Every Halloween, parents are spooked by candy horror stories on the news. Year to year there’s the strange paranoia that some crazed, old neighbor is sneaking something into the Halloween candy for little boys and girls. While, it’s good to be careful, much of these stories shouldn’t be taken too seriously. However, there is one candy horror story that we can (and should) take very seriously. Most major candy companies get the cocoa for their chocolate from West African countries, predominately the Ivory Coast. The problem is that a report by the International Institute of Tropical Agriculture found that an estimated 284,000 children are being enslaved and forced to work in horrible conditions on cocoa farms.
With Halloween around the corner, this problem has gained increased media attention (including here and here). Children will begin stocking up on chocolate bars without the slightest clue that this happy Halloween tradition is hurting thousands of other children half a world away. The irony’s hard to miss. In 2001, in an attempt to address this, major chocolate companies signed the Harkin-Engel Protocol (otherwise known as the Cocoa Protocol) to end their dependency on child-labor in cocoa production by July 2005. This deadline has come and gone with little actually achieved.
Companies are aware of the human rights violations taking place. They may not have a direct role in instituting and directing such acts, but they certainly play a major part in purchasing large quantities of cocoa from these farms despite the obvious human rights abuses taking place. It is important to note that this problem is not specific to cocoa production. Many of the products that Americans consume are made in less than angelic ways.
This is why, if implemented effectively, the Cocoa Protocol could do a lot of good for trade reform. Candy companies are in the unique position to profoundly impact unfair labor practices abroad. If candy companies utilize their influence for good to eliminate child labor in cocoa farms, it could be a powerful motivator for other industries to do the same. In fact, as other industries sign on to similar agreements, it could mean a drastic improvement in both working conditions and development abroad.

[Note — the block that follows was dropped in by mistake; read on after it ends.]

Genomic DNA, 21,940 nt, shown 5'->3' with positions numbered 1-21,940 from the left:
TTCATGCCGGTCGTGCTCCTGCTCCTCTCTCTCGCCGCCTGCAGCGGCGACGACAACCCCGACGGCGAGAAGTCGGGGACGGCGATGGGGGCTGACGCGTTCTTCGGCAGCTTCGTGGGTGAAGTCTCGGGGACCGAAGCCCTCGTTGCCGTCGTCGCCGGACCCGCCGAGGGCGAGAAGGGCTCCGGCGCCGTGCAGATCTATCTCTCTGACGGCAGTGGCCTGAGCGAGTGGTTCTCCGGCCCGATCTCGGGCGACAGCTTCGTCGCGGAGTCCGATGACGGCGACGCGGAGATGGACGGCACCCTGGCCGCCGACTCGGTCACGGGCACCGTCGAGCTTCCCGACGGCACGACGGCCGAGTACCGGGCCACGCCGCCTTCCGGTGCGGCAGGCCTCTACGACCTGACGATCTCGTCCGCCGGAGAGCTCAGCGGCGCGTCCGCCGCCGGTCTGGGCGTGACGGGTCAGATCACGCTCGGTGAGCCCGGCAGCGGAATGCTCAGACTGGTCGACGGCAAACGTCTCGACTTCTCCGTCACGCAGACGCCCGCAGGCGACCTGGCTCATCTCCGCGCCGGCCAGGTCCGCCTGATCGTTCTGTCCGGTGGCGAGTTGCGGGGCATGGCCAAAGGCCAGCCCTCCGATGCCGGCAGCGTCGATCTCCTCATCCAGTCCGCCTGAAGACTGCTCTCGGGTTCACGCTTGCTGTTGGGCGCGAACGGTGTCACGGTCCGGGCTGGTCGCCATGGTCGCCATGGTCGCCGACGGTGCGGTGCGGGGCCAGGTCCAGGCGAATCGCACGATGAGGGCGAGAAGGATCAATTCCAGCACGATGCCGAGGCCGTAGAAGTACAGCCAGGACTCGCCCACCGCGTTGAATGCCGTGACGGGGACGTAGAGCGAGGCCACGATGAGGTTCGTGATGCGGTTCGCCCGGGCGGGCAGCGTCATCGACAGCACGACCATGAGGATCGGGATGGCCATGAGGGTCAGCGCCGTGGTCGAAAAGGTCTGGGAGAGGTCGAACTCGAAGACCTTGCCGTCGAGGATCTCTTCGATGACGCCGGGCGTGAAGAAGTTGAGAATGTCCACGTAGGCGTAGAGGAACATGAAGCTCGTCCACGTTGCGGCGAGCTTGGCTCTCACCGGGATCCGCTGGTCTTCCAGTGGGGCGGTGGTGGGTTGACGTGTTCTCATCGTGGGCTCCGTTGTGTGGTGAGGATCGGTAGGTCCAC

Perhaps in order to better implement this agreement companies can begin supporting local initiatives in Western Africa which work to alleviate the root causes of child labor; such as lack of education, discrimination, conflict, etc. Nestlé chairman Peter Brabeck-Letmathe expressed in an interview that while it is difficult for the company to influence the complete end of child labor, the company can help more children obtain an education, which may in turn give them alternative options to working on cocoa farms. In addition, according the 2011 Index of Global Philanthropy and Remittances, Cargill coordinates 300 Farmer Field Schools to train cocoa farmers in more efficient practices. In addition Cargill also works with CARE to ensure better living conditions for cocoa workers and to “combat” child labor. These programs illustrate that corporation are working to achieve the goals of the Cocoa Protocol.
Despite this progress, there is still a lot that needs to be done in order to achieve the goals of the Cocoa Protocol. Implementing it is especially difficult because companies will need to pay more to farmers in order to deter the use of children as cheap labor. This price may be worth it, though, to ensure that the chocolate we consume regularly is not contributing to the exploitation of children abroad.
GOOD gives a list of “ethical” candy alternatives here. Check it out!